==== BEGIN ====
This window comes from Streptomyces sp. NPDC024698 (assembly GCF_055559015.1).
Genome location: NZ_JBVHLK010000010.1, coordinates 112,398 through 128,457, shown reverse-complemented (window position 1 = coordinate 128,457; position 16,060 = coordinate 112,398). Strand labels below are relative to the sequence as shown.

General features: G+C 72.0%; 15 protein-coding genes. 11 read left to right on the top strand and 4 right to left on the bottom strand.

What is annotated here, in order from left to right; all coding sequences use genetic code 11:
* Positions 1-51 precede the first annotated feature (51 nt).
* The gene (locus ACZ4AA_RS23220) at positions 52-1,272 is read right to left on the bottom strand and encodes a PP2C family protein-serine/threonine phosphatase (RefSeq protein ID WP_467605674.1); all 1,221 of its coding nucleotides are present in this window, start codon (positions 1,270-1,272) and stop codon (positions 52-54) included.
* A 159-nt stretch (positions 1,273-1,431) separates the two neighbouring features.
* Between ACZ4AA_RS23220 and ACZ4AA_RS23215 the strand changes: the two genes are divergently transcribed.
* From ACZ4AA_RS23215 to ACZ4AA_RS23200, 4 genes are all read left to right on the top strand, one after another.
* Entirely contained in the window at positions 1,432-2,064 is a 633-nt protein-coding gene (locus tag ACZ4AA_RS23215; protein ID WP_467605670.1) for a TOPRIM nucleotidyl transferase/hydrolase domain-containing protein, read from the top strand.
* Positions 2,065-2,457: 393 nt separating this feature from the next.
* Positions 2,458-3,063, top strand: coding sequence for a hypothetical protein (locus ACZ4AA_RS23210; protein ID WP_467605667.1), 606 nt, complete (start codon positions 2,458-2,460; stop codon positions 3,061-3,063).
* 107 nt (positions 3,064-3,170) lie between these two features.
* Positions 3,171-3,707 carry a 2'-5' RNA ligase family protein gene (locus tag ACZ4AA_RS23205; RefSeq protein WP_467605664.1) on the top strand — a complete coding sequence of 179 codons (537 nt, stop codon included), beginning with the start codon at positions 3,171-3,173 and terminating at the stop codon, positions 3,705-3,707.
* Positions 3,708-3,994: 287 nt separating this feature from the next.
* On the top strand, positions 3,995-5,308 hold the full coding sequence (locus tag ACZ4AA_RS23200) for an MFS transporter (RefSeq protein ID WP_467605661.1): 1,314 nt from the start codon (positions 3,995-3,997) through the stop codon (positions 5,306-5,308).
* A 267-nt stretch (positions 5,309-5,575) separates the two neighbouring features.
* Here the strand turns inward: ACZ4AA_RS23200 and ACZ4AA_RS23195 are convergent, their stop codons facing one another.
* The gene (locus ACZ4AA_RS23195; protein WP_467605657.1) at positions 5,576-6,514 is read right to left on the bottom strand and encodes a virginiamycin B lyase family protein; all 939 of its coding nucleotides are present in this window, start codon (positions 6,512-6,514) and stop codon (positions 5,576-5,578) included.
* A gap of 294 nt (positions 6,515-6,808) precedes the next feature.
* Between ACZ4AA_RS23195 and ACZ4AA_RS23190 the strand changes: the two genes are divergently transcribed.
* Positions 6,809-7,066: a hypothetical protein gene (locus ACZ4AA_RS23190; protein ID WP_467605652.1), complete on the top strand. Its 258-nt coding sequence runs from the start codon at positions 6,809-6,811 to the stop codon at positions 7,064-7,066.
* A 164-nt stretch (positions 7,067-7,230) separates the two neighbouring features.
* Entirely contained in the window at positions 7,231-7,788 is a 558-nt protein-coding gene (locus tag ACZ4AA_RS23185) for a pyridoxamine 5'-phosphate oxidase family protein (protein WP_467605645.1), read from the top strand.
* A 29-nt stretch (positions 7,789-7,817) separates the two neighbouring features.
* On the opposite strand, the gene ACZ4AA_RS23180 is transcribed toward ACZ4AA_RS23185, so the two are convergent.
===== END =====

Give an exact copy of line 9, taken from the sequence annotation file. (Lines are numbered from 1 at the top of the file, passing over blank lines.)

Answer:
* From ACZ4AA_RS23215 to ACZ4AA_RS23200, 4 genes are all read left to right on the top strand, one after another.